Seriously though, I see the difficult choices to be made. I am a father of an 18-month old, so I don’t really have parental experience with your dilema…BUT I remember from my own youth, people coming from all sorts of backgrounds and taking completely different directions as adults. My personal experience tells me that what matters most is what type of values are inculcated by the parents, at home. Ideally the school should complement, not replace the Jewish/secular values and knowledge.

    All the choices you have present something positive that can complement what you teach at home – but none of them give a complete package. As I see it, all your choices are good, but each has a catch. Given that you plan to move to Baltimore anyway and put your kids in a solid, established Jewish school there, the current choice is only temporary and I don’t think it will such have a huge impact on the child’s education long-term. I could be wrong, but that’s my impression.

    I concur with Bob Miller’s comment though – the bases for speaking Hebrew are important at an early age if the child is expected to continue in a Jewish day school.

    Best of luck.

  4. misnaged, could you contact me (off line is fine) with info about your Chabad Cheder? Our Chabad rabbi is trying to help with the school if we do it in the shul, but if I can give him some resources for a place where it’s already working, I’d love to use it to pass on.

    ChanaLeah asked “Is there any chance that you would move closer to the schools that are an hour away.” Actually in about 1-3 years (depending on construction and how they organize the move) my job is supposed to move near the Baltimore area. Most people in the office are mumbling and grumbling. I asked how soon could I get up there!?

    So whichever school we pick, it would only be a few years anyway, (then we get to start searching again, but from what I understand there are a lot more schools in the B’more area!) but I’d rather start them out strong.

    Also, to adress your other comment, we approached the administration with our concerns and tried to talk about ways we might be able to work with them, but after some discussion we came to the realization that it was their school and they were going to do it the way they wanted to (which is their right). We were definitely in the minority.

  5. One important consideration is preparation for Jewish high school.

    If the Jewish elementary school curriculum will not include (at least as an option) enough Jewish and Hebrew content to prepare the student for the desired type of Jewish high school, outside tutoring will be necessary. Tutors have to be available locally.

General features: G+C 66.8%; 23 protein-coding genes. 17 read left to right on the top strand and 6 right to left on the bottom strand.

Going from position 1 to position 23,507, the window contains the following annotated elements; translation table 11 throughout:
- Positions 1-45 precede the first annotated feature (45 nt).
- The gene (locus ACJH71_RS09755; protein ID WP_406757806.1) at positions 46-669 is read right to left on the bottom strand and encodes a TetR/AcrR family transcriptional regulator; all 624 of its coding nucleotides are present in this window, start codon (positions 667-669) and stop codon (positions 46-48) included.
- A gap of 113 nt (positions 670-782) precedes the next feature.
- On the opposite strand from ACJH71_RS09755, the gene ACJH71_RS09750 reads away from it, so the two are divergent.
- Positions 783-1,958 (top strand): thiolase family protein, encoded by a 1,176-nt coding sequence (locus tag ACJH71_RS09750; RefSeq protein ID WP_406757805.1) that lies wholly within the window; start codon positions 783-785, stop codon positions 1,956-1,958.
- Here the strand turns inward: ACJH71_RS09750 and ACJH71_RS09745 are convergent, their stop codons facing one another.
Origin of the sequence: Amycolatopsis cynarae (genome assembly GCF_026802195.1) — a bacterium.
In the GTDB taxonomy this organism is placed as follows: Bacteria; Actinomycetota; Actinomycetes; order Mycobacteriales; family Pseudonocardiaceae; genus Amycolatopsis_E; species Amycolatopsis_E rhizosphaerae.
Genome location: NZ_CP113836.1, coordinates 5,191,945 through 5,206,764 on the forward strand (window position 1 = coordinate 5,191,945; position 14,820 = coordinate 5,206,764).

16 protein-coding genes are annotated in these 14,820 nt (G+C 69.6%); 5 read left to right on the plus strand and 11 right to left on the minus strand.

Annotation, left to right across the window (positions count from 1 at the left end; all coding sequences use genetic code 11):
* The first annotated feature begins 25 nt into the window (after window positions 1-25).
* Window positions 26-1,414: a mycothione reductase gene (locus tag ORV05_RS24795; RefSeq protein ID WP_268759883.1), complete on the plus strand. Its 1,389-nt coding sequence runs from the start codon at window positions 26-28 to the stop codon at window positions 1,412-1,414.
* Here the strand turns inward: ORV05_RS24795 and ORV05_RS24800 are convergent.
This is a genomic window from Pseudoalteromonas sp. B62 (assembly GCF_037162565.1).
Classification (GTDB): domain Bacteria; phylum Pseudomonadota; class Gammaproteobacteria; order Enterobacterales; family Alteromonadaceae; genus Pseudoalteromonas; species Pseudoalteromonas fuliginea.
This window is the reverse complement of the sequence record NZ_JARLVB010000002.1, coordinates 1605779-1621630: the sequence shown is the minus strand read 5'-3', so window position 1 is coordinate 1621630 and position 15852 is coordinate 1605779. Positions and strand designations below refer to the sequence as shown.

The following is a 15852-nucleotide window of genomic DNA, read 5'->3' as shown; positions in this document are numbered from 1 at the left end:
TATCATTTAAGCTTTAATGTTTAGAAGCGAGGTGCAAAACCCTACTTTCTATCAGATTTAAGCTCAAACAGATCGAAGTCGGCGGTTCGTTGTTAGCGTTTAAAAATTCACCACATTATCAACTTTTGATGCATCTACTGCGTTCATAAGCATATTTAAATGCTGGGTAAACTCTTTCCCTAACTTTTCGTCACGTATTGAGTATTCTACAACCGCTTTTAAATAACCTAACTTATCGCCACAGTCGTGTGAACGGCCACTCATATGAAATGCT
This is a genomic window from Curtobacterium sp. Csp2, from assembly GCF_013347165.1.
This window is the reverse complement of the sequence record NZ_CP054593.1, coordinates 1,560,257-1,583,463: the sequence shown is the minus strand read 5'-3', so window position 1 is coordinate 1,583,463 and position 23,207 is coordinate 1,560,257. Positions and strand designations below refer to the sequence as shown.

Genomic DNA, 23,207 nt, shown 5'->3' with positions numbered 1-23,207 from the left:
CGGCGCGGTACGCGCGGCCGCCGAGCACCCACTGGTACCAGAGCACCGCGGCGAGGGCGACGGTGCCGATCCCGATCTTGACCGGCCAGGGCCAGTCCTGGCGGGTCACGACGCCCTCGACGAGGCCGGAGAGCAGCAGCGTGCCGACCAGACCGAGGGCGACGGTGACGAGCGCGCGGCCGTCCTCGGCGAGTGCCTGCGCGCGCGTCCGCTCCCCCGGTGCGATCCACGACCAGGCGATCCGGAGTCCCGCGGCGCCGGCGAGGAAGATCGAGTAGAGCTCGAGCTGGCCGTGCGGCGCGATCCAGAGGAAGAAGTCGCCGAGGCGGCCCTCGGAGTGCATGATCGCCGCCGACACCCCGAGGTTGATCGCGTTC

A related consideration is living, even now, within range of a Jewish high school.

  6. Sorry for a 3rd post, don’t mean to be greedy:
    Our kids have also been in a more eclectic school such as the one you describe as the local Jewish Day School. It was a mix of orthodox, conservative and reform students, but the administration was orthodox. That is a key issue to look at in this type of school; if decision-makers will be open to changes in the school to reflect more religious interests.

  7. Is there any chance that you would move closer to the schools that are an hour away, if they worked out for your daughter? That is another thought, that the commute doesn’t have to be forever. As for start-up schools, obviously it’s a risk both for the quality of education and the amount of your own investment, not only $$. On the other hand, you are a young family and maybe have the strength to put your Kochos into this project. In my own community, which is growing rapidly, there was a start-up school a few years ago, and it closed down after a short time, but not until after several members of the community put tremendous effort into trying to make it work. If I had your choice, and I have some experience with a variety of schools, I would go with the school whose academic program you feel confident about, and where you feel a likelihood that your child would fit in and have continuity.I think it’s important that each grade will actually be a building block for the next grade. This process gets disrupted if you have to change schools.

  8. In my town, a Chabad Cheder with Secular Studies opened this past year. About 20 students. Bochurim and Post-Seminary Students teach the children both Jewish studies and English. It is run like a homeschool. working are learning tons